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Co-aggregation of pro-inflammatory S100A9 with alpha-synuclein in Parkinson's disease: ex vivo and in vitro studies
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Number of Authors: 92018 (English)In: Journal of Neuroinflammation, ISSN 1742-2094, E-ISSN 1742-2094, Vol. 15, article id 172Article in journal (Refereed) Published
Abstract [en]

Background: Chronic neuroinflammation is a hallmark of Parkinson's disease (PD) pathophysiology, associated with increased levels of pro-inflammatory factors in PD brain tissues. The pro-inflammatory mediator and highly amyloidogenic protein S100A9 is involved in the amyloid-neuroinflammatory cascade in Alzheimer's disease. This is the first report on the co-aggregation of alpha-synuclein (alpha-syn) and S100A9 both in vitro and ex vivo in PD brain. Methods: Single and sequential immunohistochemistry, immunofluorescence, scanning electron and atomic force (AFM) microscopies were used to analyze the ex vivo PD brain tissues for S100A9 and alpha-syn location and aggregation. In vitro studies revealing S100A9 and alpha-syn interaction and co-aggregation were conducted by NMR, circular dichroism, Thioflavin-T fluorescence, AFM, and surface plasmon resonance methods. Results: Co-localized and co-aggregated S100A9 and alpha-syn were found in 20% Lewy bodies and 77% neuronal cells in the substantia nigra; both proteins were also observed in Lewy bodies in PD frontal lobe (Braak stages 4-6). Lewy bodies were characterized by ca. 10-23 mu m outer diameter, with S100A9 and alpha-syn being co-localized in the same lamellar structures. S100A9 was also detected in neurons and blood vessels of the aged patients without PD, but in much lesser extent. In vitro S100A9 and alpha-syn were shown to interact with each other via the alpha-syn C-terminus with an apparent dissociation constant of ca. 5 mu M. Their co-aggregation occurred significantly faster and led to formation of larger amyloid aggregates than the self-assembly of individual proteins. S100A9 amyloid oligomers were more toxic than those of alpha-syn, while co-aggregation of both proteins mitigated the cytotoxicity of S100A9 oligomers. Conclusions: We suggest that sustained neuroinflammation promoting the spread of amyloidogenic S100A9 in the brain tissues may trigger the amyloid cascade involving alpha-syn and S100A9 and leading to PD, similar to the effect of S100A9 and A beta co-aggregation in Alzheimer's disease. The finding of S100A9 involvement in PD may open a new avenue for therapeutic interventions targeting S100A9 and preventing its amyloid self-assembly in affected brain tissues.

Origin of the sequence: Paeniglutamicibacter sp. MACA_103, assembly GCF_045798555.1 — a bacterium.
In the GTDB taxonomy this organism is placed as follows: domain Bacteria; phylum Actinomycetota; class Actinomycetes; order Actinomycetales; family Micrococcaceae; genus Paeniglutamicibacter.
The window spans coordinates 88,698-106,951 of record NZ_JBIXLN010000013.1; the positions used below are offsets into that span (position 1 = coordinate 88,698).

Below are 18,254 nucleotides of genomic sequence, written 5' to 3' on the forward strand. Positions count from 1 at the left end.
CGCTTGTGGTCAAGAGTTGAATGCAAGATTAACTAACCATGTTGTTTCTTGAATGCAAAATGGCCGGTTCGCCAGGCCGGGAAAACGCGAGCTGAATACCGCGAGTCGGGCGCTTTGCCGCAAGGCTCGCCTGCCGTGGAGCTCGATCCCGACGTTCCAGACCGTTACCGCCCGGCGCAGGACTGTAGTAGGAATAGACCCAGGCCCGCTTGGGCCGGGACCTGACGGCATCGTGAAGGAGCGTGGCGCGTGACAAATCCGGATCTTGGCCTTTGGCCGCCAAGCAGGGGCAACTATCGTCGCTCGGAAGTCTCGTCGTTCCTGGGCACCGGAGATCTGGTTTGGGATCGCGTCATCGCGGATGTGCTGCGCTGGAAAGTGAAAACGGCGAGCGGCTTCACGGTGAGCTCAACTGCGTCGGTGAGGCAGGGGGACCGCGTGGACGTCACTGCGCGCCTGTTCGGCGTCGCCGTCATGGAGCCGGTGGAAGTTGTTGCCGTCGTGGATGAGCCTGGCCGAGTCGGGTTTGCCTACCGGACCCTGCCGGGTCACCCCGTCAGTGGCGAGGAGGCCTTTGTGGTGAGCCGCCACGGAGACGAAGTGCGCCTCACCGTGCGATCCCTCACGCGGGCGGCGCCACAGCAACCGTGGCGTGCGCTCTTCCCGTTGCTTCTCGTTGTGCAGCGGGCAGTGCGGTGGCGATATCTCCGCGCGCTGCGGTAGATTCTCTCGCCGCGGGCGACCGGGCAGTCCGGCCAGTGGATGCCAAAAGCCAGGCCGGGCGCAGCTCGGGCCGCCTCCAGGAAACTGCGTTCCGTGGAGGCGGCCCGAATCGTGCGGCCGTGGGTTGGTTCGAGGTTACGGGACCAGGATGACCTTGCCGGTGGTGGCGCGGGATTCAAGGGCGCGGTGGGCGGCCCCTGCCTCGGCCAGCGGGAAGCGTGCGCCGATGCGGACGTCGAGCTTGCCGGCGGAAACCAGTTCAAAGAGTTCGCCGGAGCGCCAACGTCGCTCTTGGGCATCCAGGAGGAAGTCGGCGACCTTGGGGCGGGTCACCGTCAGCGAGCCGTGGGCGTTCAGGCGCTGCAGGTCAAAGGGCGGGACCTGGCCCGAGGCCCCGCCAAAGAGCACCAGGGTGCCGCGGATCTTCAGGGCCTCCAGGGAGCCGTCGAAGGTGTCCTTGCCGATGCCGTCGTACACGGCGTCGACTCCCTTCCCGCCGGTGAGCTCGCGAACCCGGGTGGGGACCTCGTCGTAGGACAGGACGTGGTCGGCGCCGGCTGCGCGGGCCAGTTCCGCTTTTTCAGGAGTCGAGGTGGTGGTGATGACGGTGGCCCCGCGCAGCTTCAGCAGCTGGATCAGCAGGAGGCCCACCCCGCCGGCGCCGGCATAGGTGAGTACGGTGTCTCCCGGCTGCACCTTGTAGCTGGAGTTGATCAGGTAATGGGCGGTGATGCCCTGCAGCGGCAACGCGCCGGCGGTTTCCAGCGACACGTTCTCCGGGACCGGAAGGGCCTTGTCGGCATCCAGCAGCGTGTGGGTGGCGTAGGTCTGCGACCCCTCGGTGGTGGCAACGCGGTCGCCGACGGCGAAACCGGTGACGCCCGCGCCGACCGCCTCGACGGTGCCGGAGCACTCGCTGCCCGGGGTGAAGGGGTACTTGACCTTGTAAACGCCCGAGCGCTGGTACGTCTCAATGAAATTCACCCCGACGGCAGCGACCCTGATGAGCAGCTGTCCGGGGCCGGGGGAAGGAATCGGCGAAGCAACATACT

Place, publisher, year, edition, pages
2018. Vol. 15, article id 172
Keywords [en]
S100A9, alpha-Synuclein, Parkinson's disease, Neuroinflammation, Amyloid, Cytotoxicity
National Category
Basic Medicine Chemical Sciences Biological Sciences
Identifiers
URN: urn:nbn:se:su:diva-157658DOI: 10.1186/s12974-018-1210-9ISI: 000434209800001PubMedID: 29866153OAI: oai:DiVA.org:su-157658DiVA, id: diva2:1223456
Available from: 2018-06-25 Created: 2018-06-25 Last updated: 2018-06-25Bibliographically approved

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Wärmländer, Sebastian K. T. S.Wallin, CeciliaGräslund, Astrid
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Department of Biochemistry and Biophysics
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